Dr. Jim Suttie, former PGA Teacher of the Year, gives a qualified endorsement of that view: "There's no doubt steroids build muscle and increase strength," says Suttie, who holds a Ph.D. in biomechanics. "Bigger muscles mean more explosive core strength, more explosive hip strength, more arm strength." Suttie believes players taking steroids would be able to hit the ball longer -- provided they didn't get too bulky and lose flexibility.

The first piece of any golf doping regimen involves ambitious weight training and cardio work. Anabolic steroids have no effect on a player who isn't adding muscle by working out.

Hey maybe all the guys were working out to keep up with their...oh just kidding.

The chemical component most commonly mentioned by trainers and experts interviewed for this story was a 5 percent testosterone cream, applied just before each workout. A week's supply of that cream would cost approximately $40. "That level of steroid would have minimal side effects," says Yesalis. "Certainly nothing that would prevent a golfer from being able to concentrate on the course. At least five different studies have shown that doses far, far larger than this cause no psychological response."

Experts estimate a player could generate 10 percent more clubhead speed using testosterone cream in addition to working out. That translates into roughly 30 more yards of carry for a tour player swinging at 110 miles per hour with a driver. Managed with expert supervision, a player could get the benefits from that relatively small amount of testosterone without even triggering a positive result on a drug test.

"The best players aren't going to be testing positive for steroids," says Randy Myers, who trains more than a dozen tour players. "Small doses of impact drugs -- HGH, things like that -- that's what the modern athlete is doing. It's barely testable, and it doesn't bulk you up. It builds explosive muscle, which is what all golfers want."

Doubters, doesn't that pretty much say it all?

Doctors routinely prescribe HGH to middle-age men to help fight muscle loss and increase suppleness -- two things that would obviously help a player prolong a competitive career. HGH is widely available on the Internet illegally without a prescription, or an athlete could visit an anti-aging clinic, where a physician-supervised HGH and nutrition regimen can run more than $15,000 a year. "You've got a small window of opportunity in sports, and players are threatened with the loss of millions of dollars if they don't perform," says Yesalis. "You don't think that would tempt somebody to go to the 'dark side,' so to speak? As competitive as golf is, people are going to be doing this just to keep their job."

Myers says he believes no more than a handful of tour players are using performance-enhancing drugs, but that group includes players who could be doing so unknowingly. "There are trainers out there that nobody knows anything about," says Myers, who has trained tour players since 1989. "There's a lot of money at stake, and players pay bonuses to trainers, teachers and psychologists for things like major championships and money-list finish. There's a lot of pressure on trainers, for sure, to not just show results, but show them fast."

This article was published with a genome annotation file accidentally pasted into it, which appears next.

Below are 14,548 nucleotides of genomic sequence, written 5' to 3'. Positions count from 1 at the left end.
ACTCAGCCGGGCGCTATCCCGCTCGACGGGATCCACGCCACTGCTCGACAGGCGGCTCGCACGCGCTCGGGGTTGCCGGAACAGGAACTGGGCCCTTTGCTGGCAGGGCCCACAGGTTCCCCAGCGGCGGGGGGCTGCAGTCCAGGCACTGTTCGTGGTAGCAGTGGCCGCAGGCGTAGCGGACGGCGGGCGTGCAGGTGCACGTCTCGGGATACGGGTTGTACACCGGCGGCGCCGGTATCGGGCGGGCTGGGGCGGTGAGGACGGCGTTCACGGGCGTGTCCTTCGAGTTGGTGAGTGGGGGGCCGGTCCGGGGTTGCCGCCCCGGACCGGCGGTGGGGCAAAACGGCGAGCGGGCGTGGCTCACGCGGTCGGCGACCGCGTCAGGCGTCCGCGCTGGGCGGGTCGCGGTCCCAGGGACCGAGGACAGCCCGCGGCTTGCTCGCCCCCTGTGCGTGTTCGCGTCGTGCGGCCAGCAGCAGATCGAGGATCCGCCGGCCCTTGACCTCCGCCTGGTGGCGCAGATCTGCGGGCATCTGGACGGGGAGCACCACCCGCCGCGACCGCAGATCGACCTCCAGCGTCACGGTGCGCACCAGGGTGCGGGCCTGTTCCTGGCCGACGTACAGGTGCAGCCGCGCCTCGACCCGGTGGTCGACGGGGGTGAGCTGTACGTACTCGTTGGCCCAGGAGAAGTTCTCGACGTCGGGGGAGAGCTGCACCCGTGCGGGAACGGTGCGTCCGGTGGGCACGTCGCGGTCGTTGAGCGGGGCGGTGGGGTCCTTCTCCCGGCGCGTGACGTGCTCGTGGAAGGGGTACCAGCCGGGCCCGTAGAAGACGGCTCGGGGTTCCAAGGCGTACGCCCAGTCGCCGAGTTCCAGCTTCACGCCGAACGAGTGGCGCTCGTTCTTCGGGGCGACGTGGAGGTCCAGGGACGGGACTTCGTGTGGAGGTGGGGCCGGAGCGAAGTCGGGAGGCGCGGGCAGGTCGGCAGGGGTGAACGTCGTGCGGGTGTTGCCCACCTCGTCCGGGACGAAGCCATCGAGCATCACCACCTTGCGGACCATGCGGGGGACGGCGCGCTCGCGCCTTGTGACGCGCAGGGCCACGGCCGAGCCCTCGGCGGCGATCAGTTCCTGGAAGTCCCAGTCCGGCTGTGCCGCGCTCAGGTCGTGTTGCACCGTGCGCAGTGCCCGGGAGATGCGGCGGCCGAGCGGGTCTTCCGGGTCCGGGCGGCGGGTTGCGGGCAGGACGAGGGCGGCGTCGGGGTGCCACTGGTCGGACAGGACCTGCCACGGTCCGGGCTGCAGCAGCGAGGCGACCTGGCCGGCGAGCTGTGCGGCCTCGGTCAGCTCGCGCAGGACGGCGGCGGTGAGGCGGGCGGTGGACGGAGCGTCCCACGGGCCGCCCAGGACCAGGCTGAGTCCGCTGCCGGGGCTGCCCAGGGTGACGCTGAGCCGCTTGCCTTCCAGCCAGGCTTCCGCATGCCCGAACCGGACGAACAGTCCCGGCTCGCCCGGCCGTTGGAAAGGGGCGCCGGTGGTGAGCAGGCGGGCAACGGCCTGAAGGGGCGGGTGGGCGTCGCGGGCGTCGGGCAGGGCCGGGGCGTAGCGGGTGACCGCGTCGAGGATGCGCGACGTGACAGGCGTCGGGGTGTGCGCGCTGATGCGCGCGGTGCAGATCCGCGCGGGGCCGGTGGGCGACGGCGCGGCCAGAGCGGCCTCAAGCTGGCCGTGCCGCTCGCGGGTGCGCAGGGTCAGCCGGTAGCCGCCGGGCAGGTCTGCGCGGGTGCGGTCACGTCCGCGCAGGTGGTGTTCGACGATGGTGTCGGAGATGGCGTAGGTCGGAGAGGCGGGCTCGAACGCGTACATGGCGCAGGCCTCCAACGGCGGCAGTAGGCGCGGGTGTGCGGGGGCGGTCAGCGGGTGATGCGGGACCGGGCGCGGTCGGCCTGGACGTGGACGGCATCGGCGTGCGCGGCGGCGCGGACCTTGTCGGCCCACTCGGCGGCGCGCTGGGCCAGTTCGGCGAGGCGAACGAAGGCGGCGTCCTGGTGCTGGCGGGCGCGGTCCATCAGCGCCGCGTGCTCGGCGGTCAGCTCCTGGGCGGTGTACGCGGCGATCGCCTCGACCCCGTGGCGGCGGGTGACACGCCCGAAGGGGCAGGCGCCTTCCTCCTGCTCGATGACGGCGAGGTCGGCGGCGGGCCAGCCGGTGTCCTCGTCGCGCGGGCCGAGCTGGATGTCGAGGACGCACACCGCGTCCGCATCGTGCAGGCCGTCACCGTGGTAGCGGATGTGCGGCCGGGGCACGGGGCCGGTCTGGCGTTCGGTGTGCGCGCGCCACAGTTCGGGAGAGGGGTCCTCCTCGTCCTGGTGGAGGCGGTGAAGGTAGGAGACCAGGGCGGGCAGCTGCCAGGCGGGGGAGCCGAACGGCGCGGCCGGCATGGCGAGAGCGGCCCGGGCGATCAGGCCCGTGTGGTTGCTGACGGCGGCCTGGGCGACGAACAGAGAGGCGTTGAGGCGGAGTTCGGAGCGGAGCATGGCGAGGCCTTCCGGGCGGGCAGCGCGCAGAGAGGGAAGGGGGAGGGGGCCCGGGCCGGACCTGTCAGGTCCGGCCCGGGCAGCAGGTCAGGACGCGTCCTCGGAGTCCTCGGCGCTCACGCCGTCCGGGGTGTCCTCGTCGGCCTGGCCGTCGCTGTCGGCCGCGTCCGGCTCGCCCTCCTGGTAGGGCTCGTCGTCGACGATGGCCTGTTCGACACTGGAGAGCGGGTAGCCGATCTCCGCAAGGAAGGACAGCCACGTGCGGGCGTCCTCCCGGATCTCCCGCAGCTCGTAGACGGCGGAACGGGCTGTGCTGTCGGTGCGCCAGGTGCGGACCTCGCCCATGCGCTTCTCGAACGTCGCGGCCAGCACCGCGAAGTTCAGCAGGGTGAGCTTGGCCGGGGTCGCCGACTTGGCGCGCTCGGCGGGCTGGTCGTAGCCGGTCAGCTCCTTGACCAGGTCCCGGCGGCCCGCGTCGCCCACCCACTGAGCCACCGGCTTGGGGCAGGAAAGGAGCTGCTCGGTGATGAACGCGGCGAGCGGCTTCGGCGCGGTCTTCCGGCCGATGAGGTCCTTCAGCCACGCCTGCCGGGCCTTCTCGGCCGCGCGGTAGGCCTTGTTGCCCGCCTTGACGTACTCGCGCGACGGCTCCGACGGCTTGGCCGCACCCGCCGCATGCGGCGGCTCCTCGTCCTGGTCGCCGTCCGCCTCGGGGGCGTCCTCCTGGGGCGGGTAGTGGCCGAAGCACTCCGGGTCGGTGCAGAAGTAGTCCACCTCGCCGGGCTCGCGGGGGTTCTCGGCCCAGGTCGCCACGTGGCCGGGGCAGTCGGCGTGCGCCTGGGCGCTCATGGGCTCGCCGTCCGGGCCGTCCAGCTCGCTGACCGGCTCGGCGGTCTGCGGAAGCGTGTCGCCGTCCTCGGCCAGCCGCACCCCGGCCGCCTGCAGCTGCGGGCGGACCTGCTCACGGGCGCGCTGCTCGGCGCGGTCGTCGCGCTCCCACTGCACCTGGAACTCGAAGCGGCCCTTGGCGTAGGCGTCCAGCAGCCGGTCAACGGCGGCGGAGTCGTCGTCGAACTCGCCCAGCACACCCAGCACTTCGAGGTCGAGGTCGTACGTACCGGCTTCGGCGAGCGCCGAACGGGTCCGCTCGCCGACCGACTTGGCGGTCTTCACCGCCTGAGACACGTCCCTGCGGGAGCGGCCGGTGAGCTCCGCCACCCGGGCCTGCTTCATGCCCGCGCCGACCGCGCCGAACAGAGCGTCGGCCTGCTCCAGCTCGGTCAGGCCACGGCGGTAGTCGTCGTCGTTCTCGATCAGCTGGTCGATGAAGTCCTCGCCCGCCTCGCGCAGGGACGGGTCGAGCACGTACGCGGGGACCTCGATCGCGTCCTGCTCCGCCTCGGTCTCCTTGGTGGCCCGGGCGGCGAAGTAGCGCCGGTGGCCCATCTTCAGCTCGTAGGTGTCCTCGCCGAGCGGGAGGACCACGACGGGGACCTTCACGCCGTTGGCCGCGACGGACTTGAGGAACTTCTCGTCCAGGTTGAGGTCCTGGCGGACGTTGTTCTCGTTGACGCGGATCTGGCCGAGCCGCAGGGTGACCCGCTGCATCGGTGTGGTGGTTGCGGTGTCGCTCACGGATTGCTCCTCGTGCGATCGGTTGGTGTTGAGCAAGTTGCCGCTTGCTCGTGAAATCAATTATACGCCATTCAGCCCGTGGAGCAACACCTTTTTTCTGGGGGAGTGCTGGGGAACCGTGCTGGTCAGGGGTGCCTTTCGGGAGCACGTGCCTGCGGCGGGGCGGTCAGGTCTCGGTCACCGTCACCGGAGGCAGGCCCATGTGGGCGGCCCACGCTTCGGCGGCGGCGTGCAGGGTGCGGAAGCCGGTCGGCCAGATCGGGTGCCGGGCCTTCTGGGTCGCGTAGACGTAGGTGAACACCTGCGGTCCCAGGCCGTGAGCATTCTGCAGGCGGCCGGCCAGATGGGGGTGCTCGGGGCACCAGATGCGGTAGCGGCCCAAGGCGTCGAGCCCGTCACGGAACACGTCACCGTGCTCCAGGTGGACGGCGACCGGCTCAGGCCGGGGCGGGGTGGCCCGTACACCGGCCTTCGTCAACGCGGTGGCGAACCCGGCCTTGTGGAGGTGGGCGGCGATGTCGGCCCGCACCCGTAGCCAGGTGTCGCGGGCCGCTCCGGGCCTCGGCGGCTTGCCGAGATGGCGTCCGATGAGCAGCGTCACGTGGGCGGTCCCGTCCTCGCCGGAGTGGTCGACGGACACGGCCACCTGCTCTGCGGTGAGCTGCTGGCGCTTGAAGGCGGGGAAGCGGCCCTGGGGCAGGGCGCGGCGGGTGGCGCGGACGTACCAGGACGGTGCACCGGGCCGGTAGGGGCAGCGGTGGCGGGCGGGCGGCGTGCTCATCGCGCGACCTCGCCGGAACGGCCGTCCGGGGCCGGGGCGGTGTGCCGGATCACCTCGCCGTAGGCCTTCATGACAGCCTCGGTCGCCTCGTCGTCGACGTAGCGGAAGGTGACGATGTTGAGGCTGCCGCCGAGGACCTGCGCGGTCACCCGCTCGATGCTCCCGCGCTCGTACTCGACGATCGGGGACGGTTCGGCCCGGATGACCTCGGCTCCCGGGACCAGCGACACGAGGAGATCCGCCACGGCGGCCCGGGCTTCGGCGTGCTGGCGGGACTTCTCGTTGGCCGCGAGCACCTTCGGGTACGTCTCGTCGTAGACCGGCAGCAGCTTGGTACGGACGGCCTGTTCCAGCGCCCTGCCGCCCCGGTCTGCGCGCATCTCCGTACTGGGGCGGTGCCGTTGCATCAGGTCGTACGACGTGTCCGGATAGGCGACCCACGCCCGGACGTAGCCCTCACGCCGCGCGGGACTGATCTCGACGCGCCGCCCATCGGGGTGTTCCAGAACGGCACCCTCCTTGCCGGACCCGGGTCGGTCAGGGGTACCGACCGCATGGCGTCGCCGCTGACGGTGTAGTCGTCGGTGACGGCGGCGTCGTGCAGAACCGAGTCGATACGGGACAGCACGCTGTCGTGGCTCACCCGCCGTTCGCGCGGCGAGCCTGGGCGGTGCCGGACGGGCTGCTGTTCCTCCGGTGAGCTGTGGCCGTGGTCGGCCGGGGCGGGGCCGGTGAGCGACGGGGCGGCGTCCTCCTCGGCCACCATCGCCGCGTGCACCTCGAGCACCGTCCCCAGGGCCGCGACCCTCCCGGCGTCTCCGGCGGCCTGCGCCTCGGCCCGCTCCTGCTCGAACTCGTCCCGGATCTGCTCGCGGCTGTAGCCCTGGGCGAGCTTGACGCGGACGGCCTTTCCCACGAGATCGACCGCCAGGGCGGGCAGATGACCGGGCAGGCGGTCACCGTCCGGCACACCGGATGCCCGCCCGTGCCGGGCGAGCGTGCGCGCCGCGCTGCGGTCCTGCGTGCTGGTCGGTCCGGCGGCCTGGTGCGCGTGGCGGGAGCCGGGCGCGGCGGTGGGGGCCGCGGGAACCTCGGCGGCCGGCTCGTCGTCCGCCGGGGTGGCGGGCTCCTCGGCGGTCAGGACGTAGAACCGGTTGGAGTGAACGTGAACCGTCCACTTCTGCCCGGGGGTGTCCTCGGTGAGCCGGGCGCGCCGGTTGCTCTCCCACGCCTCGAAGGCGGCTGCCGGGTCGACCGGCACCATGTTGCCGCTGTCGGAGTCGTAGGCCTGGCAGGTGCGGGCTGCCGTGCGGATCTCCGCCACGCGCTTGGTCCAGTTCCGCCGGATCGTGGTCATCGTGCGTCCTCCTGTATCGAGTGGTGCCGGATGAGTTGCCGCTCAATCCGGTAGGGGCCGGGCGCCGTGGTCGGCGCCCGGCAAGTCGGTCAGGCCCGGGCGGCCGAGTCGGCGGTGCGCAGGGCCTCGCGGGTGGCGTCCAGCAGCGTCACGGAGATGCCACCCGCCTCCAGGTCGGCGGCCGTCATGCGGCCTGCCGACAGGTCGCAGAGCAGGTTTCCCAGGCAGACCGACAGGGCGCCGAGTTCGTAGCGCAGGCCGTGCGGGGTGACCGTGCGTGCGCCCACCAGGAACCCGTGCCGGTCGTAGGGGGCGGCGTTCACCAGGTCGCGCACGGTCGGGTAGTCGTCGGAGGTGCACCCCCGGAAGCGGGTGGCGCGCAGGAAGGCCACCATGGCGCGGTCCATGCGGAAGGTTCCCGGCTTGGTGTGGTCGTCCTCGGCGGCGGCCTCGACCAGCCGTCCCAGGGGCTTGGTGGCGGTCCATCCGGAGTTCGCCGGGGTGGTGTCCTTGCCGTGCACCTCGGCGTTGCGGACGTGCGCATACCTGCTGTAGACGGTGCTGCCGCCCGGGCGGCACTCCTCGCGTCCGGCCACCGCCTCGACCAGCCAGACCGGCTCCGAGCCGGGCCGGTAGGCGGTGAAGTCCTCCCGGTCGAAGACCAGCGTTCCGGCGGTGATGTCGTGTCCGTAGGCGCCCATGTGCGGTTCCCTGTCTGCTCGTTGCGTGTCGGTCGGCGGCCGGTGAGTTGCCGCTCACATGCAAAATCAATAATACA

Accompanying the piece was this sidebar from the University of Pennsylvania's Dr. Grant Liu who breaks down what today's "mind enhancers" can do.

A class of drugs called "mind enhancers" poses a greater potential for abuse in golf than do steroids. Mind enhancers, such as antidepressants and anti-anxiety agents, are legitimate drugs with medical uses, but their effects make up a veritable wish list for the ambitious golfer. They can increase focus, dampen emotional extremes and reduce anxiety. Plus, they're more available than steroids, and there's less of a stigma associated with taking them.

BETA-BLOCKERS / example: Inderal / These blood-pressure medications are sometimes used by performers to deal with stage fright. The golf application would be to battle nerves or the yips. These drugs have been studied in Post-traumatic Stress Disorder, and could help golfers get over a crushing loss.

Oh but Nick Price, like, 15 years ago used them and he said they didn't help, so forget it!

AMPHETAMINES / example: Adderall / This group of stimulants promotes alertness and focus and is commonly prescribed to treat Attention Deficit Disorder. They're often used illegally by students taking the SATs or final exams. The golf goal could be better concentration during a round.

ANTIDEPRESSANTS AND MOOD DRUGS / example: Prozac /These mood elevators and stabilizers combat stress and depression and help people control emotions. Think of the golfer who dramatizes mistakes, like the missed three-footer.

No, not us golfers.

BENZODIAZEPINES / example: Valium / This class of anti-anxiety drugs is prescribed to treat phobias, such as fear of crowds or closed spaces. In golf, fear of on-course situations or consequences can be crippling. Imagine a Ryder Cup rookie needing to take the edge off on the first tee.

And this definitely says it all...

Would golfers really take these drugs? Consider that many people today use medications to enhance their appearance, performance or lifestyle. For example, Viagra, indicated for erectile dysfunction, is used by 20-somethings to increase sexual prowess. Botox, a drug for neurological disorders, is commonly injected to smooth wrinkles.